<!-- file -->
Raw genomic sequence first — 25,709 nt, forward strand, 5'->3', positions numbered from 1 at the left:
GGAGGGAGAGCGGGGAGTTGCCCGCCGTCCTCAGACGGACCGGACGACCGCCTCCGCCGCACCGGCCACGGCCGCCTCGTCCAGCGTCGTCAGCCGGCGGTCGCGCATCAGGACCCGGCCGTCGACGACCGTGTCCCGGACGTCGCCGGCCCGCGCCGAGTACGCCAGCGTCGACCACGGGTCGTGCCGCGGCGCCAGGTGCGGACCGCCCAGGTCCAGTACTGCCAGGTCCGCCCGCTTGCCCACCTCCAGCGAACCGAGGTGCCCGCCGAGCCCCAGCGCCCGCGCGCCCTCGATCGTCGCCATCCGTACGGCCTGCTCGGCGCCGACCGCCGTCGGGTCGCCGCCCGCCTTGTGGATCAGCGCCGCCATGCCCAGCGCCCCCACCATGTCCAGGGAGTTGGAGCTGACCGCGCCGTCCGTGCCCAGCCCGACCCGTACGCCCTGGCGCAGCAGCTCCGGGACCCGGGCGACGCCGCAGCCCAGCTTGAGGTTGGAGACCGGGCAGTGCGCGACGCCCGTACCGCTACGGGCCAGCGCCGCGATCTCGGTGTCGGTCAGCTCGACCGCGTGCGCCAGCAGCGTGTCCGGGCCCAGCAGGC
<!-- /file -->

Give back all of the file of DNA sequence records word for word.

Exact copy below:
Raw genomic sequence first — 25,709 nt, forward strand, 5'->3', positions numbered from 1 at the left:
GGAGGGAGAGCGGGGAGTTGCCCGCCGTCCTCAGACGGACCGGACGACCGCCTCCGCCGCACCGGCCACGGCCGCCTCGTCCAGCGTCGTCAGCCGGCGGTCGCGCATCAGGACCCGGCCGTCGACGACCGTGTCCCGGACGTCGCCGGCCCGCGCCGAGTACGCCAGCGTCGACCACGGGTCGTGCCGCGGCGCCAGGTGCGGACCGCCCAGGTCCAGTACTGCCAGGTCCGCCCGCTTGCCCACCTCCAGCGAACCGAGGTGCCCGCCGAGCCCCAGCGCCCGCGCGCCCTCGATCGTCGCCATCCGTACGGCCTGCTCGGCGCCGACCGCCGTCGGGTCGCCGCCCGCCTTGTGGATCAGCGCCGCCATGCCCAGCGCCCCCACCATGTCCAGGGAGTTGGAGCTGACCGCGCCGTCCGTGCCCAGCCCGACCCGTACGCCCTGGCGCAGCAGCTCCGGGACCCGGGCGACGCCGCAGCCCAGCTTGAGGTTGGAGACCGGGCAGTGCGCGACGCCCGTACCGCTACGGGCCAGCGCCGCGATCTCGGTGTCGGTCAGCTCGACCGCGTGCGCCAGCAGCGTGTCCGGGCCCAGCAGGC